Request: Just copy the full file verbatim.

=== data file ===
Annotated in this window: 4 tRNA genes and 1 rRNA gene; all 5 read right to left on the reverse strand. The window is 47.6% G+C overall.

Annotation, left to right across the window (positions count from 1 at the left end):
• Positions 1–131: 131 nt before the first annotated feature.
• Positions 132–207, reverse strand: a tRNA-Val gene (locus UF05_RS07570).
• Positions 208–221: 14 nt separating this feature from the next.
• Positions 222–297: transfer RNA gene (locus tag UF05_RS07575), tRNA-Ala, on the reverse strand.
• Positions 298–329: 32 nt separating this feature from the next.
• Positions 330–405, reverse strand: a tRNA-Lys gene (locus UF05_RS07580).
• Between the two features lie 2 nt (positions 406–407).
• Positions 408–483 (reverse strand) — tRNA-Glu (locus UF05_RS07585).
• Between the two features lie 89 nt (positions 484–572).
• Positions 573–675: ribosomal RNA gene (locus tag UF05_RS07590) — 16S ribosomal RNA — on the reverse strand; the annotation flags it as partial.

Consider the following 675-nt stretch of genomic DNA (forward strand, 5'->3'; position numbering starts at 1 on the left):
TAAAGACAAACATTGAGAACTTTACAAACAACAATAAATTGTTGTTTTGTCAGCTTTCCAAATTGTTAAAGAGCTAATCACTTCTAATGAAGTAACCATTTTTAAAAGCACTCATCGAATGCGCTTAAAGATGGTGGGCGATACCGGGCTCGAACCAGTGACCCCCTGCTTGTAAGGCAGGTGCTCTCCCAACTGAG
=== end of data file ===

Annotated in this window: 4 tRNA genes and 1 rRNA gene; all 5 read right to left on the reverse strand. The window is 47.6% G+C overall.

Annotation, left to right across the window (positions count from 1 at the left end):
• Positions 1–131: 131 nt before the first annotated feature.
• Positions 132–207, reverse strand: a tRNA-Val gene (locus UF05_RS07570).
• Positions 208–221: 14 nt separating this feature from the next.
• Positions 222–297: transfer RNA gene (locus tag UF05_RS07575), tRNA-Ala, on the reverse strand.
• Positions 298–329: 32 nt separating this feature from the next.
• Positions 330–405, reverse strand: a tRNA-Lys gene (locus UF05_RS07580).
• Between the two features lie 2 nt (positions 406–407).
• Positions 408–483 (reverse strand) — tRNA-Glu (locus UF05_RS07585).
• Between the two features lie 89 nt (positions 484–572).
• Positions 573–675: ribosomal RNA gene (locus tag UF05_RS07590) — 16S ribosomal RNA — on the reverse strand; the annotation flags it as partial.

Consider the following 675-nt stretch of genomic DNA (forward strand, 5'->3'; position numbering starts at 1 on the left):
TAAAGACAAACATTGAGAACTTTACAAACAACAATAAATTGTTGTTTTGTCAGCTTTCCAAATTGTTAAAGAGCTAATCACTTCTAATGAAGTAACCATTTTTAAAAGCACTCATCGAATGCGCTTAAAGATGGTGGGCGATACCGGGCTCGAACCAGTGACCCCCTGCTTGTAAGGCAGGTGCTCTCCCAACTGAG